All Posts Tagged: retail sales
A resurgence in coronavirus cases across nearly all states and the weaker-than-expected October retail sales report released earlier this week puts the strength of the upcoming holiday shopping season in doubt.
We thought as folks gear up for their first, and hopefully last, coronavirus Thanksgiving, now would be a good time to share our holiday retail sales outlook for 2020.
The number of new COVID-19 cases began to rise sharply in mid-October and has become truly exponential over the past week. A new record-high number of cases on a 7-day moving average basis has been reached 26 consecutive days since October 24. This has resulted in many states backtracking on their in-person restaurant and bar reopenings, instituting new curfews between 10PM and 5AM, and placing stricter capacity constraints on businesses that have been allowed to stay open. The list of states and metro areas that are going down this road continues to increase. At least 18 states are undertaking one or more of these reopening roll-back strategies by our count, including California New Mexico, Oregon, Michigan, Washington, Wisconsin, New York, and Illinois just to name a few. Consumer driven small businesses that have been holding on by their fingernails over the past eight months are about to get challenged again with worsening financials and less government support.
U.S. retail sales already increased at its slowest pace since April last month. The labor market recovery is fading, adding to the coronavirus headwinds for many consumer service businesses. Nonfarm payroll gains moderated to 638,000 in October, the smallest monthly gain since job growth returned in May.
We forecast about 100,000 fewer net jobs will be created in November.Looks like a Modest Holiday Sales Season Ahead
We expect a pretty modest holiday sales season this year. It will likely be neither a boom nor a bust for retail sales. We are forecasting retail sales growth for November and December of 2.9% from a year ago, down from a 4.4% increase over the same period in 2019. Moreover a lackluster retail sales gain as low as 1.0% can’t be completely ruled out, depending on how bad the coronavirus restrictions get by the end of the year.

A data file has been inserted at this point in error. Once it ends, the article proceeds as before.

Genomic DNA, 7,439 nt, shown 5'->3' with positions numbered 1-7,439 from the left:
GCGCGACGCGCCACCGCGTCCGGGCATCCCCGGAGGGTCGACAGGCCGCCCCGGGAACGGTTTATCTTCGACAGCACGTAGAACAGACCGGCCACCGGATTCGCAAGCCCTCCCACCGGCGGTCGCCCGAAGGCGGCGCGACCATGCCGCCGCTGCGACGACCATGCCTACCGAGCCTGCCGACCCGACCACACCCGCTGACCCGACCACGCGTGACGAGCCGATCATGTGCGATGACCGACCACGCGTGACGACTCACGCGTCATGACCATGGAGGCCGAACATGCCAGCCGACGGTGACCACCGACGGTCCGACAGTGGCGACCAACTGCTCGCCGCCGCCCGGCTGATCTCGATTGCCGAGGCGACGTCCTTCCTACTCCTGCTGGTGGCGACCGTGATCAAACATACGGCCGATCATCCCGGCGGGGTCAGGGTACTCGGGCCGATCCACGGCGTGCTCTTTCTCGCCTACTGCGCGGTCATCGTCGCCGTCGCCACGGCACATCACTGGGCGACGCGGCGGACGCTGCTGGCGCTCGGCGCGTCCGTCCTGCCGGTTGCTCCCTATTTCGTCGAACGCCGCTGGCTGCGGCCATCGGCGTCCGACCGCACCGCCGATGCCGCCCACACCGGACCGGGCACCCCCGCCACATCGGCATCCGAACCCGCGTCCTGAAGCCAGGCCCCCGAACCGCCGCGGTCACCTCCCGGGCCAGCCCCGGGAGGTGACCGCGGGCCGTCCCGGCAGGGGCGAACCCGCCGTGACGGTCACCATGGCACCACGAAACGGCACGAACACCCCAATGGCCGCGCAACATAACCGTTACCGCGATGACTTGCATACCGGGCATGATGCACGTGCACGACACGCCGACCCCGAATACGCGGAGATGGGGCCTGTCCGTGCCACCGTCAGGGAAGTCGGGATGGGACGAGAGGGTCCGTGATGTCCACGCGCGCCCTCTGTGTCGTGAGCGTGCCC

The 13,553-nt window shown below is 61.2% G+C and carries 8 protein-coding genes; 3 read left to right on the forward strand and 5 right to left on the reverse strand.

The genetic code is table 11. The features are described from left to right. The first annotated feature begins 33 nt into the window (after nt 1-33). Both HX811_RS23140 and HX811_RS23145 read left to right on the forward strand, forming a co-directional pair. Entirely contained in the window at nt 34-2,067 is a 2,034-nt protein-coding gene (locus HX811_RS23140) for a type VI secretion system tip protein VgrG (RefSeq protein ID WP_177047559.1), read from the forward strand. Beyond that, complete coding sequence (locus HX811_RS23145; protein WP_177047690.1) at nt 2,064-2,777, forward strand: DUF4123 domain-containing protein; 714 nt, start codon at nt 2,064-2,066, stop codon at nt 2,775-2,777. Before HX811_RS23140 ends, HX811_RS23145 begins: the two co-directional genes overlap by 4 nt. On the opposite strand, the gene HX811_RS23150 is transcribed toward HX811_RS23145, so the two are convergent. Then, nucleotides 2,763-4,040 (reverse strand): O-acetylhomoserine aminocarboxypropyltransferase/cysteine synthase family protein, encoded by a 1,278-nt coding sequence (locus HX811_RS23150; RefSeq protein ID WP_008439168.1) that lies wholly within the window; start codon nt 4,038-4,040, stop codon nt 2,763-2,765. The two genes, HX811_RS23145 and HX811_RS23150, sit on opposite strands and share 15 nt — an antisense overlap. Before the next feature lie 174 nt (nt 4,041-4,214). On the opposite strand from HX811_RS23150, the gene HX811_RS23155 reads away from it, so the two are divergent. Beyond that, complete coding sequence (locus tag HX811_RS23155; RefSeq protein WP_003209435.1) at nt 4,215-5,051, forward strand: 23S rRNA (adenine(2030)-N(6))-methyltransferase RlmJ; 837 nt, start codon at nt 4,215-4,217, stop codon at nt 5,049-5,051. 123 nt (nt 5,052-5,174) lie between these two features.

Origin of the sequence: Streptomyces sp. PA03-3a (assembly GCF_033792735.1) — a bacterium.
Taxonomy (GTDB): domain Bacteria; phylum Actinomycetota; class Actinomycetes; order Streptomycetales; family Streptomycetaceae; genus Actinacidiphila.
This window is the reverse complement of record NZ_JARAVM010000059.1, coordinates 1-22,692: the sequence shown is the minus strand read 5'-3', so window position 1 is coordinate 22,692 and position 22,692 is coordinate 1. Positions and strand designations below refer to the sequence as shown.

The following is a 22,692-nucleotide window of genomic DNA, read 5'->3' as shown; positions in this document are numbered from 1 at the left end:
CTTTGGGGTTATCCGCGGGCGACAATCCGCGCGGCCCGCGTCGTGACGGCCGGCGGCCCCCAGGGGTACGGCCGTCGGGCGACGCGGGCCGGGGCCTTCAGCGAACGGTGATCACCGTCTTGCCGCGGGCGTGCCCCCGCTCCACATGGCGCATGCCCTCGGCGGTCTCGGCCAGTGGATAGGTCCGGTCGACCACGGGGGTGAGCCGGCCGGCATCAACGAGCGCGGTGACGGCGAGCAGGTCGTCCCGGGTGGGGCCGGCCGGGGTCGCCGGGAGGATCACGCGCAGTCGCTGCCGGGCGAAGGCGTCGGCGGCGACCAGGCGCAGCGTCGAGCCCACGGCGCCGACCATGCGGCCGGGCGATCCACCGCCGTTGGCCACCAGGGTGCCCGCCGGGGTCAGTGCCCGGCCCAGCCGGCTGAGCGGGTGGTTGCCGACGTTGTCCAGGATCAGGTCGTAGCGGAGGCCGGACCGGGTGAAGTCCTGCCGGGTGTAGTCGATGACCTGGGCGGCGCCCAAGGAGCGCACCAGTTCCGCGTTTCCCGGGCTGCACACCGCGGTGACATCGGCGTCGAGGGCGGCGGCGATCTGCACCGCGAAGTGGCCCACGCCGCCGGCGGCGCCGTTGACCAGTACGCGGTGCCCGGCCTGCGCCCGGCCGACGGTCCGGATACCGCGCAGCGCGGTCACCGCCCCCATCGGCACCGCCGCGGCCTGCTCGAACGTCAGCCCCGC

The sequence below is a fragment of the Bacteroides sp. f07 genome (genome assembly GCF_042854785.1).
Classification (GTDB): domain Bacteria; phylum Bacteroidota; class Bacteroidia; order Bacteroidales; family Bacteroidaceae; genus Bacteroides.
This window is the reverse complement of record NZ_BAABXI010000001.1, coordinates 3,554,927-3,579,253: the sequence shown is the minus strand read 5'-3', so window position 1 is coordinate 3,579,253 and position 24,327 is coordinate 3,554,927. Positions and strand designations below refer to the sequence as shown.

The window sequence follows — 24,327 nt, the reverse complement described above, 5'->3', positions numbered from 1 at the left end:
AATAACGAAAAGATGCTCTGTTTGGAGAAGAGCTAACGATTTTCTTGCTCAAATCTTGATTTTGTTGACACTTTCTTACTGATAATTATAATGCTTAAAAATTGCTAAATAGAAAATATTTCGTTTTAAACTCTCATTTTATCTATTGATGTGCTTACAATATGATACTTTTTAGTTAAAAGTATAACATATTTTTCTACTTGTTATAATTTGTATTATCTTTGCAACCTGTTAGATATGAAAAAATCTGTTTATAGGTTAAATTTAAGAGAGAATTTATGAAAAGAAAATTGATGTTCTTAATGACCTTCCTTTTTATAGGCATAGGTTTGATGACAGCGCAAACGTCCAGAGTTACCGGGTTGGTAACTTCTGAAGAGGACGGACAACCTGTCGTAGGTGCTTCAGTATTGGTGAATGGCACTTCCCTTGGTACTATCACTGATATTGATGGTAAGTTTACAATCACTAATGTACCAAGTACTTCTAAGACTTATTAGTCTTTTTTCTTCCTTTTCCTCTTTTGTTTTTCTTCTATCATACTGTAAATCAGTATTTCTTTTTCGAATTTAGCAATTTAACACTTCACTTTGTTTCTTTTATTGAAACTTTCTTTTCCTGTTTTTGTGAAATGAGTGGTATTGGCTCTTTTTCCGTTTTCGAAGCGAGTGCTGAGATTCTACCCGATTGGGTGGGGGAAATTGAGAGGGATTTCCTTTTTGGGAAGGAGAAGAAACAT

Moderating income growth will weigh on consumer demand even as the coronavirus shutdowns keep tens of millions of more people at home. Less holiday travel and mall shopping, fewer holiday office parties, and declining consumer confidence could rob many retailers and restaurants of much needed profits this holiday season. Retailers are trying to salvage what they can with early Black Friday sales and numerous on-line deals to get people spending sooner and longer this year than we have seen in the past. So far in November, retail sales appear to be off to a respectable start, but an early start to the holiday shopping season could also mean an early end to the shopping season in December.
To find out more, check out this week’s U.S. Outlook Report.
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Retail sales increased 1.9% in September, a far stronger pace than economists expected, given tens of millions of Americans remain out of work and supplemental unemployment benefits of $600 a week began to disappear at the end of July.Read More ›
U.S. economic data continues to surprise on the upside through July.
The retail sales report for July reveals a remarkable rebound in retail sales has occurred over the last three months as the U.S. economy reopened for business and government transfer payments bolstered consumer confidence enough for consumers to return to stores with a vengeance.Read More ›
As we noted in last week’s Outlook report, the United States is seeing a solid rebound in economic indicators from the April lows that for the most part have exceeded economists’ expectations.Read More ›
It is hard to believe but April retail sales were even worse than our already below consensus forecast for April. Retail sales dropped off a cliff last month, plunging 16.4% after dropping 8.3% in March. The March decline broke records last month and April’s sales declines were nearly twice as bad for retailers.Read More ›